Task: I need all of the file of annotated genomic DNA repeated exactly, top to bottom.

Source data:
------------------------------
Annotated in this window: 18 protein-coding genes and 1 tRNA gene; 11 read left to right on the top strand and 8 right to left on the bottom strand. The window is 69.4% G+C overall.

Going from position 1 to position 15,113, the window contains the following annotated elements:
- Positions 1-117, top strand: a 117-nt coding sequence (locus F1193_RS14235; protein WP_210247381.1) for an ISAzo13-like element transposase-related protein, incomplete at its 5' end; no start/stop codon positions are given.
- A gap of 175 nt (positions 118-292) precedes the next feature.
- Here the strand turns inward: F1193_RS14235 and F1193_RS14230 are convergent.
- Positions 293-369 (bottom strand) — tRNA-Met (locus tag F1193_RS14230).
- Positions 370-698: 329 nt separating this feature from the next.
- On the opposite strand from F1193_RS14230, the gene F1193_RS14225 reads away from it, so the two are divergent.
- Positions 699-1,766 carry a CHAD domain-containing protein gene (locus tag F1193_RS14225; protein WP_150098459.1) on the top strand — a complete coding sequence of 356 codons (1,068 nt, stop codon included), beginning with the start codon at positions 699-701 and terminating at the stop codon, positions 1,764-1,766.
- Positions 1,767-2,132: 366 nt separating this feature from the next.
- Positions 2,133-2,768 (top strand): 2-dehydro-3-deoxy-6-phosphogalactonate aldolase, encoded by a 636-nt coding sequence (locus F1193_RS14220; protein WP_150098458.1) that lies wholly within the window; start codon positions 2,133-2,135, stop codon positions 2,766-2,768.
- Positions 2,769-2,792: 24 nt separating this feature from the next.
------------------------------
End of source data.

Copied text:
Annotated in this window: 18 protein-coding genes and 1 tRNA gene; 11 read left to right on the top strand and 8 right to left on the bottom strand. The window is 69.4% G+C overall.

Going from position 1 to position 15,113, the window contains the following annotated elements:
- Positions 1-117, top strand: a 117-nt coding sequence (locus F1193_RS14235; protein WP_210247381.1) for an ISAzo13-like element transposase-related protein, incomplete at its 5' end; no start/stop codon positions are given.
- A gap of 175 nt (positions 118-292) precedes the next feature.
- Here the strand turns inward: F1193_RS14235 and F1193_RS14230 are convergent.
- Positions 293-369 (bottom strand) — tRNA-Met (locus tag F1193_RS14230).
- Positions 370-698: 329 nt separating this feature from the next.
- On the opposite strand from F1193_RS14230, the gene F1193_RS14225 reads away from it, so the two are divergent.
- Positions 699-1,766 carry a CHAD domain-containing protein gene (locus tag F1193_RS14225; protein WP_150098459.1) on the top strand — a complete coding sequence of 356 codons (1,068 nt, stop codon included), beginning with the start codon at positions 699-701 and terminating at the stop codon, positions 1,764-1,766.
- Positions 1,767-2,132: 366 nt separating this feature from the next.
- Positions 2,133-2,768 (top strand): 2-dehydro-3-deoxy-6-phosphogalactonate aldolase, encoded by a 636-nt coding sequence (locus F1193_RS14220; protein WP_150098458.1) that lies wholly within the window; start codon positions 2,133-2,135, stop codon positions 2,766-2,768.
- Positions 2,769-2,792: 24 nt separating this feature from the next.